By Paul Malone
The articles during this assortment have been first released within the Canberra instances among 14 November 2005 and 22 April 2006 in a marginally diverse layout. from time to time articles have been released at the one secretary. those were mixed into one and minor edits and corrections were made. The articles haven't been up to date to take account of occasions considering that they have been first released.
Read or Download Australian Department Heads Under Howard: Career Paths and Practice: Collected Articles from the Canberra Times (Australia and New Zealand School of Government (ANZSOG)) PDF
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The articles during this assortment have been first released within the Canberra instances among 14 November 2005 and 22 April 2006 in a touch varied structure. every now and then articles have been released at the one secretary. those were mixed into one and minor edits and corrections were made. The articles haven't been up to date to take account of occasions when you consider that they have been first released.
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Extra resources for Australian Department Heads Under Howard: Career Paths and Practice: Collected Articles from the Canberra Times (Australia and New Zealand School of Government (ANZSOG))
The way this is going, there are only two possible consequences I can see for this department,” he says. “I’m satisfied, having reviewed a number of them, that by and large they have been motivated by a desire to either embarrass the Government and Treasurer, or the department. Now it is not my role to help people embarrass the Government. So how am I going to respond? There are two likely responses. The first is that you will see Conclusive Certificates, stating conclusively that it is not in the public interest for the information to be released, issued on every one of them.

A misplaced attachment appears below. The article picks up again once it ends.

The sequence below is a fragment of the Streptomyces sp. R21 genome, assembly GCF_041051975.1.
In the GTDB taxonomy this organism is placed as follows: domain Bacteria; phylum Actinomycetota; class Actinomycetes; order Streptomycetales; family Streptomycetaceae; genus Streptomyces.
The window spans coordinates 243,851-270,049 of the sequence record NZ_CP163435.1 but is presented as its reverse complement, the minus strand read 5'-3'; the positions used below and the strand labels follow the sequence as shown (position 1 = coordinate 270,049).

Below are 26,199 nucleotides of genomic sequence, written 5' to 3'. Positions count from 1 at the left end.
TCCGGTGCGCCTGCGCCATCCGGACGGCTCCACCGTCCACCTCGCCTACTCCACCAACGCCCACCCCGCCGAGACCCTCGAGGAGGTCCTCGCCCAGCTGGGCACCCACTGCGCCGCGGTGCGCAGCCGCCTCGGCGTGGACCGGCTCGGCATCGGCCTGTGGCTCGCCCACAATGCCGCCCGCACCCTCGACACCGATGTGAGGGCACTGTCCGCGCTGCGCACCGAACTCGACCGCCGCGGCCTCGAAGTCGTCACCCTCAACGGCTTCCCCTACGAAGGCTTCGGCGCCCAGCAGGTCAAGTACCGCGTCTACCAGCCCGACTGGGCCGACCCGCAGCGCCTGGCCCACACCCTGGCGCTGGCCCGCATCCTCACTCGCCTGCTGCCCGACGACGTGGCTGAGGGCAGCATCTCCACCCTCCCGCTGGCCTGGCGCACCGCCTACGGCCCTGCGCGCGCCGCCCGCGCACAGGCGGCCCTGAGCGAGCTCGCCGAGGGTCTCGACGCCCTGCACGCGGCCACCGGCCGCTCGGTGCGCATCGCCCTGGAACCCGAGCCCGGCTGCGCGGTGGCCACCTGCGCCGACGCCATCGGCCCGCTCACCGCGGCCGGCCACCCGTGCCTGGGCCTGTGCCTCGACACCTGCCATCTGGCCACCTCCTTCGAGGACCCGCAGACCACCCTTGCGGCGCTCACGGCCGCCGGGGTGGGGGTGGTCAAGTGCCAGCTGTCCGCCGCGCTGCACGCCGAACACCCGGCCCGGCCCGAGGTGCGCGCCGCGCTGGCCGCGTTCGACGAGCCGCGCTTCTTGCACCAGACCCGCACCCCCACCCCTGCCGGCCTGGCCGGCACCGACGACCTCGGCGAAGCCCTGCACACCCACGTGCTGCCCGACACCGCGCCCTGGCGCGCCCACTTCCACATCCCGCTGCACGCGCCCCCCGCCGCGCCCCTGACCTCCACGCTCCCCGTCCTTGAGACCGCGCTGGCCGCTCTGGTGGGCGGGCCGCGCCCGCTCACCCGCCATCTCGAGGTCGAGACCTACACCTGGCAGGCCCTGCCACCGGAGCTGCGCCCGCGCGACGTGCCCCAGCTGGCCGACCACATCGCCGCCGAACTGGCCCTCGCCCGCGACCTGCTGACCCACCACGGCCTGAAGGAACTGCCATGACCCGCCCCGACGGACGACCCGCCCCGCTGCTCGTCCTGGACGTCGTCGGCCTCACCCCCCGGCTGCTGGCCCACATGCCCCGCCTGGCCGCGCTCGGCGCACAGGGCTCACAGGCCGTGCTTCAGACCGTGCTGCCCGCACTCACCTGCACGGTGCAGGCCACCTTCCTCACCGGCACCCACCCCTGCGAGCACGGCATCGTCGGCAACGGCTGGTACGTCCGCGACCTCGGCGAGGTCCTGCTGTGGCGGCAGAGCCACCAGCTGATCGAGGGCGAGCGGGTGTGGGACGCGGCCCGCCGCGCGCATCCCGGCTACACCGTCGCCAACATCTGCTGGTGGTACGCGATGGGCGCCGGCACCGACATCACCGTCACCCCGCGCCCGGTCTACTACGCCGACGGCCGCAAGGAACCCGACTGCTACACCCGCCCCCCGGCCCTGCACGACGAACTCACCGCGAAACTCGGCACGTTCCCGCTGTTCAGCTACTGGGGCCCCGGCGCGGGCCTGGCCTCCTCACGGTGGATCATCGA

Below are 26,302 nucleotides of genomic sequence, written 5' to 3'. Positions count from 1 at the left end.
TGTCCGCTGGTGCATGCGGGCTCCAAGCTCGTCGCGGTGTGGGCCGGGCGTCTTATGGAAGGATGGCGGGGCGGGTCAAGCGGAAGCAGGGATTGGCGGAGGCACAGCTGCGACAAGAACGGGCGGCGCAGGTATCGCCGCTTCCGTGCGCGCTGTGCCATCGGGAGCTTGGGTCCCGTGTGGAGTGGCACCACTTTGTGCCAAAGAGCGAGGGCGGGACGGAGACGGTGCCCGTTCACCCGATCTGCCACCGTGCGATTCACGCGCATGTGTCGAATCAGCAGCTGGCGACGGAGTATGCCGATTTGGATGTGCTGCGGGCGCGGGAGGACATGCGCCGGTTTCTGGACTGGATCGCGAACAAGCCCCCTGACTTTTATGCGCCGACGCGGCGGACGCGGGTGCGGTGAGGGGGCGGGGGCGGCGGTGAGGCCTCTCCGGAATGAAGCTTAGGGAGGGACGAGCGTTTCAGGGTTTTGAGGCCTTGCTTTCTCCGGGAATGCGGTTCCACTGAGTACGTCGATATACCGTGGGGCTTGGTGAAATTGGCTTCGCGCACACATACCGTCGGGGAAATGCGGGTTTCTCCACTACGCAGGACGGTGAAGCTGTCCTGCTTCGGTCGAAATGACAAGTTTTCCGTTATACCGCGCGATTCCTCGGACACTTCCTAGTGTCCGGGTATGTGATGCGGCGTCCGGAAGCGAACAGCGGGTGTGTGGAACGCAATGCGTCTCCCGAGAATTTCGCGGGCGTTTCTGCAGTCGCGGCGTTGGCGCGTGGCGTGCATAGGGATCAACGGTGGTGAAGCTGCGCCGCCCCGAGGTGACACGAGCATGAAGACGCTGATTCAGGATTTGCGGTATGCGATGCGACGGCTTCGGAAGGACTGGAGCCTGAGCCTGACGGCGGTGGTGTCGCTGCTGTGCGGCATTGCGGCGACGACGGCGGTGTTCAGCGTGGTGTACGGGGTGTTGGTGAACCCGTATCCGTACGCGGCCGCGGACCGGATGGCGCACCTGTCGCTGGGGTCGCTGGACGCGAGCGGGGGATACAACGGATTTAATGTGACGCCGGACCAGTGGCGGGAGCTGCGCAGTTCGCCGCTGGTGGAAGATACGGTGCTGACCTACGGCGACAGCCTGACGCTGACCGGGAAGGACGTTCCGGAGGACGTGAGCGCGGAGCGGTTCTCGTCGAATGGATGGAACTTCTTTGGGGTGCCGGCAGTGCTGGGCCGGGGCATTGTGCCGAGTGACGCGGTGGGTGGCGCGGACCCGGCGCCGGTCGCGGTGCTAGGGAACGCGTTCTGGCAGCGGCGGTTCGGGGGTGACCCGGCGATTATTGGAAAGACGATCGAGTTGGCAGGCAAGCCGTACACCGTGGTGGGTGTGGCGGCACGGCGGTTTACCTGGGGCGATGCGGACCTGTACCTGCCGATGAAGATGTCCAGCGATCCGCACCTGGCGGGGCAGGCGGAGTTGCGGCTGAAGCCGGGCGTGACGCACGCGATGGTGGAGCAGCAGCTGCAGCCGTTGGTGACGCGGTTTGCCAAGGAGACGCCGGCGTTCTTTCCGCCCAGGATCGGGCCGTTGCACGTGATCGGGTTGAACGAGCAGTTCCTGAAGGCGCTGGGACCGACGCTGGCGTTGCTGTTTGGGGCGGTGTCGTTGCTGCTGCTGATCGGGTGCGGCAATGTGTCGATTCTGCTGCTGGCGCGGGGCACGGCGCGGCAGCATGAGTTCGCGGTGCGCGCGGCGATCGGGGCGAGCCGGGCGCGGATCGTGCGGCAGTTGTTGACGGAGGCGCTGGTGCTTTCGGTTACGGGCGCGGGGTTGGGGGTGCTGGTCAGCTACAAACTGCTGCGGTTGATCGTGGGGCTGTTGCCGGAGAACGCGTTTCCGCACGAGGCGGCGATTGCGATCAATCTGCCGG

Not even close,” he says. “I look at the working hours and the pressures of the senior executives in Defence and I compare it with the senior executives in defence companies and the reward/risk work-profile are very, very different. You could add a zero to the secretary’s salary and probably be fairly accurate to what the private sector would pay for a similar role,” he says. “I can compare and contrast and I would view the workload and responsibility of the Secretary 31 Australian Department Heads of the Department of Defence as at least the equal of the chief executive of any of the top companies in Australia.
There are 90,000 people to whom it matters and there are lives involved in it, and massive amounts of money,” he says. “It just deserves and needs a lot of attention. Secondly, I’m well paid. And thirdly my family is grown up. So long as my wife and I understand this, then we can cope. ” As a diplomat in the Department of Foreign Affairs and Trade in 1996 Smith considered his retirement options and thought he would do a couple of assignments as an ambassador – Government willing – and then retire at maybe 60 or 61.